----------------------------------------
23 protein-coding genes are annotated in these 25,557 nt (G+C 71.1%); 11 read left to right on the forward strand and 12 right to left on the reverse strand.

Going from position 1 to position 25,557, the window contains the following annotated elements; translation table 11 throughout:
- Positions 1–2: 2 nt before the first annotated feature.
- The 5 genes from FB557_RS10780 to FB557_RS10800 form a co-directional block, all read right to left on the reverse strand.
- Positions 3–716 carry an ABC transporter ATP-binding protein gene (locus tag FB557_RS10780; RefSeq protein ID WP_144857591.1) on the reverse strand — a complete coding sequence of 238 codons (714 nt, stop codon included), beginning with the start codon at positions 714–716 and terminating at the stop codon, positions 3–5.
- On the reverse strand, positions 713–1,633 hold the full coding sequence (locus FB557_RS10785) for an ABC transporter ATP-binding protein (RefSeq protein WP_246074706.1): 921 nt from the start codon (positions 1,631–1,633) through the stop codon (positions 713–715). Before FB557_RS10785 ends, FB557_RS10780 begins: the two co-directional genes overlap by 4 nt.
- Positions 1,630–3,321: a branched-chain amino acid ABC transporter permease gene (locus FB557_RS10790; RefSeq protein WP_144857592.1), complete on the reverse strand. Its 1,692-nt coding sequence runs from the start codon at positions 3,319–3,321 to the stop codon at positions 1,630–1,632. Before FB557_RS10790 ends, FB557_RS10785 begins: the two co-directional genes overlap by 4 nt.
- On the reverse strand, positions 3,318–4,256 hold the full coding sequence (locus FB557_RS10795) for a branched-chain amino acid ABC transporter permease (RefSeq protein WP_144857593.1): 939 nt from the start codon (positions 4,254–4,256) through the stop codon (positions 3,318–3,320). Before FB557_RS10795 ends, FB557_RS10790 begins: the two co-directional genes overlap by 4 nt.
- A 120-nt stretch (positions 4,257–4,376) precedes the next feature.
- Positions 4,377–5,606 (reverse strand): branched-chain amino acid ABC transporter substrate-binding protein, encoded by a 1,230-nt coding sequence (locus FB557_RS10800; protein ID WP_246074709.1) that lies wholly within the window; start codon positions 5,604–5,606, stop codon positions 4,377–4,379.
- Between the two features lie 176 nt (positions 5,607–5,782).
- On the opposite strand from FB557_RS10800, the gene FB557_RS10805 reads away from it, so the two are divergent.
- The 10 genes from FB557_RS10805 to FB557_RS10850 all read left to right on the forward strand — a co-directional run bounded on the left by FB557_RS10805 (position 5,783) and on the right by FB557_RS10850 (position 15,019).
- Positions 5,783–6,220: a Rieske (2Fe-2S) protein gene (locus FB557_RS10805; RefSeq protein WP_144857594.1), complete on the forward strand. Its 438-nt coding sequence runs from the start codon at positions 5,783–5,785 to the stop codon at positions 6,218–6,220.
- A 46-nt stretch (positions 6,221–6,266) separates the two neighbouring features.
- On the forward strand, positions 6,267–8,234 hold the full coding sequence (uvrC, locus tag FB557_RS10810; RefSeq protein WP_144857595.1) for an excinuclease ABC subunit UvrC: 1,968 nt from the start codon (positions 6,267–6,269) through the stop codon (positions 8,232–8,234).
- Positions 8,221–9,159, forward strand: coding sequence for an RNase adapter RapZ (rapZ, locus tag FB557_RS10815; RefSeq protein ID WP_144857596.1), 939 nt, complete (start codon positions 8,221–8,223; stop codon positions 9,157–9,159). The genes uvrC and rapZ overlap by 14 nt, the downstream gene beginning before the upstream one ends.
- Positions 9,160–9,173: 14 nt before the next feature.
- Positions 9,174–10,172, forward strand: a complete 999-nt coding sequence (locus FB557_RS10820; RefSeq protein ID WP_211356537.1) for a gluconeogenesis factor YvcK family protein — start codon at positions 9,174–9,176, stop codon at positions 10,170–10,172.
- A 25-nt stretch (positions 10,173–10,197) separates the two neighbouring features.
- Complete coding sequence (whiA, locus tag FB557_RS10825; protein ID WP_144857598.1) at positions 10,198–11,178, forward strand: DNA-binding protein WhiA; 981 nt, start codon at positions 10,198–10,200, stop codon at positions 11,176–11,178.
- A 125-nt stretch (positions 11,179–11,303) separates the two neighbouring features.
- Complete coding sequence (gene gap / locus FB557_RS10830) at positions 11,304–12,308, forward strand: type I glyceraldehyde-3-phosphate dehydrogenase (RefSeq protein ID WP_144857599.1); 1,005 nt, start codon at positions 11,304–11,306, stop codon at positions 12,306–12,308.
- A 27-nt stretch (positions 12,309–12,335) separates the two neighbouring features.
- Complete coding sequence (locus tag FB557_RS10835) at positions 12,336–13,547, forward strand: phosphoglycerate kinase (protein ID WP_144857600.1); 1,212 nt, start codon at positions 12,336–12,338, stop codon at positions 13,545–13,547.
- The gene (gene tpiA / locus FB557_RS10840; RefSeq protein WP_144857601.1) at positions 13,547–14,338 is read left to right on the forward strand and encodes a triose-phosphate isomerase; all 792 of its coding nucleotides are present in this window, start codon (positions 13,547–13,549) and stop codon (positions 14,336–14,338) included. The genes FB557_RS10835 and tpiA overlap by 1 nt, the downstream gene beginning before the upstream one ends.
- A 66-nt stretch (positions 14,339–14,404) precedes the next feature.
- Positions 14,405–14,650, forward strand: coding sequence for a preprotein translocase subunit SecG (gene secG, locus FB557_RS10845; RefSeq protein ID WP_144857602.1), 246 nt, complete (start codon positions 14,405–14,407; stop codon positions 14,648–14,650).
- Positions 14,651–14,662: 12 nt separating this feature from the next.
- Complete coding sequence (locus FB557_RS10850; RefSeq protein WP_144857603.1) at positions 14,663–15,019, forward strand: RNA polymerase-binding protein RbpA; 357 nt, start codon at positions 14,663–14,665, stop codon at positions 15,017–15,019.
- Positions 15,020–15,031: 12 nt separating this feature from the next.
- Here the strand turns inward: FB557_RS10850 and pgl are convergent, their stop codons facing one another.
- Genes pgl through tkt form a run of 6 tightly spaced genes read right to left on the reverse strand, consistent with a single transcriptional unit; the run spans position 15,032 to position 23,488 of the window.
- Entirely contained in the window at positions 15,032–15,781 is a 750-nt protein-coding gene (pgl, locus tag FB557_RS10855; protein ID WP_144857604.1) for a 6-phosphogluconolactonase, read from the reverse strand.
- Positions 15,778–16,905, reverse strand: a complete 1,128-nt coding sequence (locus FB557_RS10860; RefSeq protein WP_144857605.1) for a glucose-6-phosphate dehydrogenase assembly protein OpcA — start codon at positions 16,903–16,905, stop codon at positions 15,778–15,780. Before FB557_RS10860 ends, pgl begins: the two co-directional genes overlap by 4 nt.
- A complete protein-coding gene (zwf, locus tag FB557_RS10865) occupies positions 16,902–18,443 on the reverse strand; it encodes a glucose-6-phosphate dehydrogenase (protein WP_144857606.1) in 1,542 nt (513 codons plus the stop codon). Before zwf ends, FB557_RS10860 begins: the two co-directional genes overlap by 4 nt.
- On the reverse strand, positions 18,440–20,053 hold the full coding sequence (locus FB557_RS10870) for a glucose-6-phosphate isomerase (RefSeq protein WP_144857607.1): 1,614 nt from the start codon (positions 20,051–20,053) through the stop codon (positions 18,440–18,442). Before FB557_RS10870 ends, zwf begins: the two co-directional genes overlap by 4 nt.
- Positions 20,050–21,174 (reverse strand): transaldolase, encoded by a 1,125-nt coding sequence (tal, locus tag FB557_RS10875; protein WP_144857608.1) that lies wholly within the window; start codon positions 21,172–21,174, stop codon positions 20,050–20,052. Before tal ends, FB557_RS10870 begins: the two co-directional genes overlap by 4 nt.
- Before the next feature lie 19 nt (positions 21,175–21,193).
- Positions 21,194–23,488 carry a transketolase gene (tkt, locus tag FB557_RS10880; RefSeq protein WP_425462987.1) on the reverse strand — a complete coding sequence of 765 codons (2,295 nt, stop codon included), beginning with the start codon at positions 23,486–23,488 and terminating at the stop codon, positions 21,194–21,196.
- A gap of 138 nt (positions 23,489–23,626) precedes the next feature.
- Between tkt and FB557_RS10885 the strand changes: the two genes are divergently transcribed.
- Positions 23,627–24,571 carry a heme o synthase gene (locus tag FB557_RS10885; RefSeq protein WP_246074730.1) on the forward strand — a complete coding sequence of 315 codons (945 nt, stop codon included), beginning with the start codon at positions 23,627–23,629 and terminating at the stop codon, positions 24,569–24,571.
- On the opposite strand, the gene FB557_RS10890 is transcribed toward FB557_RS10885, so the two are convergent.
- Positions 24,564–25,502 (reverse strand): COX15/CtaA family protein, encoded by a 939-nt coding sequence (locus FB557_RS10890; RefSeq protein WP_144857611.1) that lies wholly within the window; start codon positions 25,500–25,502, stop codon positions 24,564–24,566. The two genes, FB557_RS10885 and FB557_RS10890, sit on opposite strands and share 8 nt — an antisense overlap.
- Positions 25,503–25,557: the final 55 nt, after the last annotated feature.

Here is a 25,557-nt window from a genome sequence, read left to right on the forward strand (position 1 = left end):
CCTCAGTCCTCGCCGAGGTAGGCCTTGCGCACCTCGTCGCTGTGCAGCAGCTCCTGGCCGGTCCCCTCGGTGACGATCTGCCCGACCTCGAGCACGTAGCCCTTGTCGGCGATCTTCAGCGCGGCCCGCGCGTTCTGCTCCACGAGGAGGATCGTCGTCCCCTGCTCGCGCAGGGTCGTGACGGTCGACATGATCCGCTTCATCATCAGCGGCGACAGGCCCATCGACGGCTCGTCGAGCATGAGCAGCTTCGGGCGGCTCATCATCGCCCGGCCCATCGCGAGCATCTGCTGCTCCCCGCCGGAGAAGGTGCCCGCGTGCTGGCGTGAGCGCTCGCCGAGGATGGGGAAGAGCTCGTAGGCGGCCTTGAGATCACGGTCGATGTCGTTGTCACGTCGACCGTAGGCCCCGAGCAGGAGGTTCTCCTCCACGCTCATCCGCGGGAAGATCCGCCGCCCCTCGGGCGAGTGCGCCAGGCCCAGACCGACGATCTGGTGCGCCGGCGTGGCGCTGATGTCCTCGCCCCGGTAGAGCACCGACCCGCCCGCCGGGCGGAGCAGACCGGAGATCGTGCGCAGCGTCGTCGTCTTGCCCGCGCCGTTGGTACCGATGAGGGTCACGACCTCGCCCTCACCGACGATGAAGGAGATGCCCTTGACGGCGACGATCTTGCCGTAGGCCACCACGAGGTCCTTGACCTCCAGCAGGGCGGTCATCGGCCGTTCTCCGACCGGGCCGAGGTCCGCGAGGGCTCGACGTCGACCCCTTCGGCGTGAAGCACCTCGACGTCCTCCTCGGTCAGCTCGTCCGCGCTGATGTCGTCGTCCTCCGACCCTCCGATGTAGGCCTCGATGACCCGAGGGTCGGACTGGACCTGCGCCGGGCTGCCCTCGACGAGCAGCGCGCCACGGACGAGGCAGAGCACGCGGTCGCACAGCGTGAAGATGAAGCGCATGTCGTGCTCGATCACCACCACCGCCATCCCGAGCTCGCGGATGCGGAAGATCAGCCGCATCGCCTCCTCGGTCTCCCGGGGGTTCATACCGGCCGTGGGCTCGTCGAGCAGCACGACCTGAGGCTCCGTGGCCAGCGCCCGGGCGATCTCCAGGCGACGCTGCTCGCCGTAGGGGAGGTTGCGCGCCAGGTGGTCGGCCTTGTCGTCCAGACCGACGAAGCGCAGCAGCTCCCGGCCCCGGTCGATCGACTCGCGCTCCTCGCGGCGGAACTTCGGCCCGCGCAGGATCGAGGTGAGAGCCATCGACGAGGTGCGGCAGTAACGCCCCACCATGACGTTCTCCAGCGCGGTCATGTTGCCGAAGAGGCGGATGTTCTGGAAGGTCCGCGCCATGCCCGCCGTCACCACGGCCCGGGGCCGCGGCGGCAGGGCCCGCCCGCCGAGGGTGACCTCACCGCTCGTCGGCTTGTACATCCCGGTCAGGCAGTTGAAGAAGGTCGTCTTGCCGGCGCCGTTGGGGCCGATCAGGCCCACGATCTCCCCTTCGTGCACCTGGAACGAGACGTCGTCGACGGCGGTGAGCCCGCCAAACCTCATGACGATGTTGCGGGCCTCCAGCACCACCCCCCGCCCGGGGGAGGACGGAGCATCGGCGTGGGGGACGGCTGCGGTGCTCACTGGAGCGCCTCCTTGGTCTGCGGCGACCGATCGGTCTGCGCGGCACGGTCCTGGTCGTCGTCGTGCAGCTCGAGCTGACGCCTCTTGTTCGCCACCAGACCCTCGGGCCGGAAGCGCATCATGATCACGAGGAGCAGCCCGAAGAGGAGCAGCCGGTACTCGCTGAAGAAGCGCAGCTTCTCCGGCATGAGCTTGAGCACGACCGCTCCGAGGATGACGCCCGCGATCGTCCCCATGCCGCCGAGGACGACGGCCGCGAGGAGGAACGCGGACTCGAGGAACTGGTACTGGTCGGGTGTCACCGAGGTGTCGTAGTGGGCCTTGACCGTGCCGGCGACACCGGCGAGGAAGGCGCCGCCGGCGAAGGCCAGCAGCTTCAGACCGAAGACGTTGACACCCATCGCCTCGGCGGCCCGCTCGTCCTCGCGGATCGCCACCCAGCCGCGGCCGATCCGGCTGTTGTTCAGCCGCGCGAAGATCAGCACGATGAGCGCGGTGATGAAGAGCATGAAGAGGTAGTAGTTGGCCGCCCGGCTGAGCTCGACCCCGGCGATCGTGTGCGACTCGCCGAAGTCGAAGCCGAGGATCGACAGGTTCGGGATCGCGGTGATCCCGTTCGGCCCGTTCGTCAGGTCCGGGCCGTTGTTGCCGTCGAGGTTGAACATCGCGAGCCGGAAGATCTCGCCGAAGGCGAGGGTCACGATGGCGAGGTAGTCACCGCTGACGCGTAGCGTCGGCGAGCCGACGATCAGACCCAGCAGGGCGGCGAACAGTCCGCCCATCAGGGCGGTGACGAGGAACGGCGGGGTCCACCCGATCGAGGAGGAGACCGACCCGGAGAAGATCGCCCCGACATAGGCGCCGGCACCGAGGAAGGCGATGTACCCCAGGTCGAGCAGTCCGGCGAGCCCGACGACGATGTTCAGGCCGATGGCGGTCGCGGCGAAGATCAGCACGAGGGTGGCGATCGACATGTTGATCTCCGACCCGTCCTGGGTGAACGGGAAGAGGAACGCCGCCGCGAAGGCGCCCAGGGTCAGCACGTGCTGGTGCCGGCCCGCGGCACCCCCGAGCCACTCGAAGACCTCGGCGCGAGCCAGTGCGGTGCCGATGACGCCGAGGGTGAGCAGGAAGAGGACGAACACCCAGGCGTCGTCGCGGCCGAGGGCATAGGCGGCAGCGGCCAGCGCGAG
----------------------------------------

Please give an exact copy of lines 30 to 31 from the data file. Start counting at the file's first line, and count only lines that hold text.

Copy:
- Complete coding sequence (locus FB557_RS10850; RefSeq protein WP_144857603.1) at positions 14,663–15,019, forward strand: RNA polymerase-binding protein RbpA; 357 nt, start codon at positions 14,663–14,665, stop codon at positions 15,017–15,019.
- Positions 15,020–15,031: 12 nt separating this feature from the next.